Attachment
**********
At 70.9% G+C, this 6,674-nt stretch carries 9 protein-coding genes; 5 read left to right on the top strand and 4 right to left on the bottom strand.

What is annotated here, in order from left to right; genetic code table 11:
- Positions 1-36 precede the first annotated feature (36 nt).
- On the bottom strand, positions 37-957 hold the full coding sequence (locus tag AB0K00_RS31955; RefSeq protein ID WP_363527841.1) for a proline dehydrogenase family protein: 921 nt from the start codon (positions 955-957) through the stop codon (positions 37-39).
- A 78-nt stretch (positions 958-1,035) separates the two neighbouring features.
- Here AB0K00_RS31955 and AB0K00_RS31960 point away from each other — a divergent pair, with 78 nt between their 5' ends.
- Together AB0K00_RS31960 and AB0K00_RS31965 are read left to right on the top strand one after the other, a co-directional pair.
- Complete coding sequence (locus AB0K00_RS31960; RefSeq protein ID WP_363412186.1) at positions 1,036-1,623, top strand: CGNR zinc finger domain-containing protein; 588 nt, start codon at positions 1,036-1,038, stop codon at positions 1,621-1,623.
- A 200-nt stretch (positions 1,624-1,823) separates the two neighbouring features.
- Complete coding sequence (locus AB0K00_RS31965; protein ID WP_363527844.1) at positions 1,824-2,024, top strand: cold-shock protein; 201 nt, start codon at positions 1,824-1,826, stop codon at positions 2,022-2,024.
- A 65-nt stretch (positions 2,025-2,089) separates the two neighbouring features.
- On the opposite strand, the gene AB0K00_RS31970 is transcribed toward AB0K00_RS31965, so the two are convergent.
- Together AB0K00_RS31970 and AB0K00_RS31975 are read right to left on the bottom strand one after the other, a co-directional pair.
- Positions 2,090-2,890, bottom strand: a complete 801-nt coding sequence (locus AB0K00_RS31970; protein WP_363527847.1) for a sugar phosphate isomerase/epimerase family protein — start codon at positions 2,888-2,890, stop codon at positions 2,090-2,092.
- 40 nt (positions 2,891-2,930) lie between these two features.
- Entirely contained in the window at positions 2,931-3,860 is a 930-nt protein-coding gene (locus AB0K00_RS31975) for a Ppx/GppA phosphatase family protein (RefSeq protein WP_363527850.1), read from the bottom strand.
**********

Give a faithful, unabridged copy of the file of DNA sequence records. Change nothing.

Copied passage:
At 70.9% G+C, this 6,674-nt stretch carries 9 protein-coding genes; 5 read left to right on the top strand and 4 right to left on the bottom strand.

What is annotated here, in order from left to right; genetic code table 11:
- Positions 1-36 precede the first annotated feature (36 nt).
- On the bottom strand, positions 37-957 hold the full coding sequence (locus tag AB0K00_RS31955; RefSeq protein ID WP_363527841.1) for a proline dehydrogenase family protein: 921 nt from the start codon (positions 955-957) through the stop codon (positions 37-39).
- A 78-nt stretch (positions 958-1,035) separates the two neighbouring features.
- Here AB0K00_RS31955 and AB0K00_RS31960 point away from each other — a divergent pair, with 78 nt between their 5' ends.
- Together AB0K00_RS31960 and AB0K00_RS31965 are read left to right on the top strand one after the other, a co-directional pair.
- Complete coding sequence (locus AB0K00_RS31960; RefSeq protein ID WP_363412186.1) at positions 1,036-1,623, top strand: CGNR zinc finger domain-containing protein; 588 nt, start codon at positions 1,036-1,038, stop codon at positions 1,621-1,623.
- A 200-nt stretch (positions 1,624-1,823) separates the two neighbouring features.
- Complete coding sequence (locus AB0K00_RS31965; protein ID WP_363527844.1) at positions 1,824-2,024, top strand: cold-shock protein; 201 nt, start codon at positions 1,824-1,826, stop codon at positions 2,022-2,024.
- A 65-nt stretch (positions 2,025-2,089) separates the two neighbouring features.
- On the opposite strand, the gene AB0K00_RS31970 is transcribed toward AB0K00_RS31965, so the two are convergent.
- Together AB0K00_RS31970 and AB0K00_RS31975 are read right to left on the bottom strand one after the other, a co-directional pair.
- Positions 2,090-2,890, bottom strand: a complete 801-nt coding sequence (locus AB0K00_RS31970; protein WP_363527847.1) for a sugar phosphate isomerase/epimerase family protein — start codon at positions 2,888-2,890, stop codon at positions 2,090-2,092.
- 40 nt (positions 2,891-2,930) lie between these two features.
- Entirely contained in the window at positions 2,931-3,860 is a 930-nt protein-coding gene (locus AB0K00_RS31975) for a Ppx/GppA phosphatase family protein (RefSeq protein WP_363527850.1), read from the bottom strand.